A structured educational intervention to improve targeted temperature management utilization after cardiac arrest.
PURPOSE: Post-arrest targeted temperature management (TTM) has been shown to dramatically improve outcomes after resuscitation, yet studies have revealed inconsistent and slow adoption. Little is known about barriers to TTM implementation and methods to increase adoption. We hypothesized that a structured educational intervention might increase TTM use. MATERIALS AND METHODS: Subjects participated in mixed quantitative/qualitative surveys before and after attending a series of TTM educational courses from October 2010 to October 2011, to determine usage and barriers to implementation. A knowledge examination was also administered to participants before and after the course. RESULTS: Clinicians completed 227 surveys (129 pre-training and 98 post-training) and 343 exams (165 pre-training and 178 post-training). A ranking survey (score range 1-7; 7 as most challenging) found that communication challenges (mean score 4.7 ± 1.5) and lacking adequate education (4.3 ± 1.9) were the 2 most emphasized barriers to implementation. Post-survey results found that 95% (93/98) of respondents felt more confident initiating TTM post-intervention. There was a statistically significant increase in self-reported TTM usage after participation in the program (P < .01). CONCLUSIONS: A focused TTM program led to increased confidence and usage among participants. Future work will focus on targeted training to address specific barriers and increase TTM utilization.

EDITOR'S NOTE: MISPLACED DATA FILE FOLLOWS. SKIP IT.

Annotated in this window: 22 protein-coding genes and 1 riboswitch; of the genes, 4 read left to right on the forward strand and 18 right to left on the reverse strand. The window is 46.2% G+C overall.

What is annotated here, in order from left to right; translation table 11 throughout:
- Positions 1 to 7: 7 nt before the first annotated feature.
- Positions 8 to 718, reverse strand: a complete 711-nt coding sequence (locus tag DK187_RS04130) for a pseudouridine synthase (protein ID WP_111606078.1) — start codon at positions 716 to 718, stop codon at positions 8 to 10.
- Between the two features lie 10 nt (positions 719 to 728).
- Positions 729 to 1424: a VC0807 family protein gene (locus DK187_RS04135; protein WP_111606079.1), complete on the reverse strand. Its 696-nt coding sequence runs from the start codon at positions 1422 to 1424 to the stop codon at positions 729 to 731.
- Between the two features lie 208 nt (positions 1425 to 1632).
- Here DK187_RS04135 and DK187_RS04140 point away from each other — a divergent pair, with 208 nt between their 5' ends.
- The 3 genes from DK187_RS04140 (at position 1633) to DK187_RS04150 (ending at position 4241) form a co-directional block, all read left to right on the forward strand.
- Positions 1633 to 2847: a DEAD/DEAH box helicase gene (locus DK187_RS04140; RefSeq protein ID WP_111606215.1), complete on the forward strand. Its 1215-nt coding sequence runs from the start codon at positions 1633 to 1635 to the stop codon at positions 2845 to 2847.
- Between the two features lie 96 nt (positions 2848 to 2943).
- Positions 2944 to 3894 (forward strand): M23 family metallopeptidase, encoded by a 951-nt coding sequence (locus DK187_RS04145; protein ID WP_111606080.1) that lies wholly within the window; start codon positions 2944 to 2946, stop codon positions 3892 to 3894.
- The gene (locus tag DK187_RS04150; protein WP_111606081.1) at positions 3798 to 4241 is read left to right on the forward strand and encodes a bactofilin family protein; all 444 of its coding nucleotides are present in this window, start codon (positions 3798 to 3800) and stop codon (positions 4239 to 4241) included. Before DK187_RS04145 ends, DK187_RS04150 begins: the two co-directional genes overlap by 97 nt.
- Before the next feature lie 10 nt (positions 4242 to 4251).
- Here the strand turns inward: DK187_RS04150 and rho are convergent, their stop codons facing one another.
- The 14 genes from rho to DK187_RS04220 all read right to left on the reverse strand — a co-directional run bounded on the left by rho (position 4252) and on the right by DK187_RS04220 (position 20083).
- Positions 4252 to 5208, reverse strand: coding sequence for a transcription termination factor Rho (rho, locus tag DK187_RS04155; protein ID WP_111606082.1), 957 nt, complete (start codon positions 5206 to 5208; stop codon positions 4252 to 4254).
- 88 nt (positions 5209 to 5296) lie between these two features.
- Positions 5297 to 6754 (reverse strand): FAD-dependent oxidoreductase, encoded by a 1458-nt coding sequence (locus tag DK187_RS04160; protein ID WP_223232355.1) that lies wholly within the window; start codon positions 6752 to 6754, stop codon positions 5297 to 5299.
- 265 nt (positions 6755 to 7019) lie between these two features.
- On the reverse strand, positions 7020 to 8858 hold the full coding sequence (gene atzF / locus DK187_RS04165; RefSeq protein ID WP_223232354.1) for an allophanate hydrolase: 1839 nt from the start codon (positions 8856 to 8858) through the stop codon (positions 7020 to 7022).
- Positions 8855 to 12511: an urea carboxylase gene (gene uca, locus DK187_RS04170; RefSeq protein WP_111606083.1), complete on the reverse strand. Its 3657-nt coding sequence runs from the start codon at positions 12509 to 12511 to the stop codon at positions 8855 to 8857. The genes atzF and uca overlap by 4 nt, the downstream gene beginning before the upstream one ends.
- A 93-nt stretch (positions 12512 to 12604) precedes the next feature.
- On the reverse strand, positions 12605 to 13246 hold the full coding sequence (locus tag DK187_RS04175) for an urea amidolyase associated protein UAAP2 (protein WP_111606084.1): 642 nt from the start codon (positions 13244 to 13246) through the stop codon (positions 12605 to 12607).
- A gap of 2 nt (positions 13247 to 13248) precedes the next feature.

Blewer, AL; Delfin, G; Leary, M; Gaieski, DF; Abella, BS
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